[G]iven the contemporary job market and the glut of PhDs [30, 31], it is unlikely that small schools systematically hire weaker researchers to fill tenure-track positions, or that elite ECRs [early career researchers] accept offers only from large institutions.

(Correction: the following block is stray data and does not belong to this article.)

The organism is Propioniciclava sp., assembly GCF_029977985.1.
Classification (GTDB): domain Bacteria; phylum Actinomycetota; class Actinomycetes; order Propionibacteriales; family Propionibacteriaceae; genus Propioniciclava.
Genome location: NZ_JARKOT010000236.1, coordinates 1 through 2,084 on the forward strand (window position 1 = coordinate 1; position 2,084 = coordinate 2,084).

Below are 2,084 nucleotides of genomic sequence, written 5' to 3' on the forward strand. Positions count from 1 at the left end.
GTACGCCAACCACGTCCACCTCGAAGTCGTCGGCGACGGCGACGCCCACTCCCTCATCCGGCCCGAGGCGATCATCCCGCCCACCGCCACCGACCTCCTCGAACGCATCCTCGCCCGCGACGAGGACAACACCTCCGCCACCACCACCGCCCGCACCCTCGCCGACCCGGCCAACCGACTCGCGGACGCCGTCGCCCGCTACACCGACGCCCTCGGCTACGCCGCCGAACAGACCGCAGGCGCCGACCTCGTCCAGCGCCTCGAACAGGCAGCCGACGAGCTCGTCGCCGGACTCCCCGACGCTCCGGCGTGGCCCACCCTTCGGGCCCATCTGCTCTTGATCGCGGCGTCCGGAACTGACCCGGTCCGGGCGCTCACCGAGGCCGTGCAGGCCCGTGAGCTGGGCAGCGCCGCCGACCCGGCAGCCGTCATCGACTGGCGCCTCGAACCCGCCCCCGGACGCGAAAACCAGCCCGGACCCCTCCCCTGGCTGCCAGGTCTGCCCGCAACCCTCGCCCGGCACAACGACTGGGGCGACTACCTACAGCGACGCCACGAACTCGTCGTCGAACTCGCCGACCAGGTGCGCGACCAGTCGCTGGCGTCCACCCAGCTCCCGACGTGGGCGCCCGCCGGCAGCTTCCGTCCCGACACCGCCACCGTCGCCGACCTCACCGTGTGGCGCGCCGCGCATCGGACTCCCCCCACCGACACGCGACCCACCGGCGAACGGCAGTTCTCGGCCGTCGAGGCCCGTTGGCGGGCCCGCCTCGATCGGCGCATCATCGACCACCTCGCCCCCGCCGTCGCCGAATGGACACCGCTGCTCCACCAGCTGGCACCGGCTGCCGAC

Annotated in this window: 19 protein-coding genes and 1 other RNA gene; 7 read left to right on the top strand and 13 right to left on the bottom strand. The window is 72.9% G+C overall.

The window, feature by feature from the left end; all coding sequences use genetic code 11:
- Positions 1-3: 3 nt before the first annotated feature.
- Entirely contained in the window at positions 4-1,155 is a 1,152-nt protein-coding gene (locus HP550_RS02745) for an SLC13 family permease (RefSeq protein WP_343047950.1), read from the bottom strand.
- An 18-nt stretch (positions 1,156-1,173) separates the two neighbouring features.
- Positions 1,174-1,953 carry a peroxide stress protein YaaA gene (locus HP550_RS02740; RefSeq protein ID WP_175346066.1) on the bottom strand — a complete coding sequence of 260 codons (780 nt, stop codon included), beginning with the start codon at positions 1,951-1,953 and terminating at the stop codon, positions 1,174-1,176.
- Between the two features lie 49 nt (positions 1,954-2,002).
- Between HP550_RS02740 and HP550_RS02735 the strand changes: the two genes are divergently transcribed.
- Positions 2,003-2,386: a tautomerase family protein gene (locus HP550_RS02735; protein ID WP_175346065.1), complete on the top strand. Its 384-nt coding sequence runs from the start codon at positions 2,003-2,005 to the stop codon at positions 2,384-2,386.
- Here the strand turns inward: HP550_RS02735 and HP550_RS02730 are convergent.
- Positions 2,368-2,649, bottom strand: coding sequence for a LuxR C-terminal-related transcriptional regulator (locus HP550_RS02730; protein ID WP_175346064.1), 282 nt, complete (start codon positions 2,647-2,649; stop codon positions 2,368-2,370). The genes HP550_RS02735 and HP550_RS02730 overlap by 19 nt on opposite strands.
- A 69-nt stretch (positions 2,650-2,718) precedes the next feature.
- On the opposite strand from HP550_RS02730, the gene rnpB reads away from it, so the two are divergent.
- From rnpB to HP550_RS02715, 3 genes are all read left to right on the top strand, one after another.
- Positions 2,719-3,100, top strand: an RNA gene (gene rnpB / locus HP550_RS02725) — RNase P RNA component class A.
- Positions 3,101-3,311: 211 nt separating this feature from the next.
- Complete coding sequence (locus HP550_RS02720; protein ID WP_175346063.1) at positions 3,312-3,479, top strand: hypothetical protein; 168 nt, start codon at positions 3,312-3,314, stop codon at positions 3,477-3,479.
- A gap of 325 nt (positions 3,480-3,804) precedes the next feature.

NSERC Discovery Grant applications are evaluated in part on the applicant’s track record of research productivity over the preceding 6 years (it’s 1/3 of the grant score). Tenure-track ecologists recently hired by more research-intensive N. American institutions do have stronger research track records on average than those recently hired by less research-intensive institutions, at least by one admittedly-crude measure. I presume the same would be true if you looked at other fields, or restricted attention to Canada, though of course I don’t have data on that. The faculty job market does indeed have many PhDs chasing few faculty jobs–but those PhDs have widely-varying research track records, and the variation in their track records is correlated with the research intensiveness of the hiring institution. This doesn’t mean that anybody’s a “weak” researcher; researchers’ track records vary for all sorts of reasons. I emphasize that the data here only speak to one argument of Murray et al. My point here is deliberately narrow.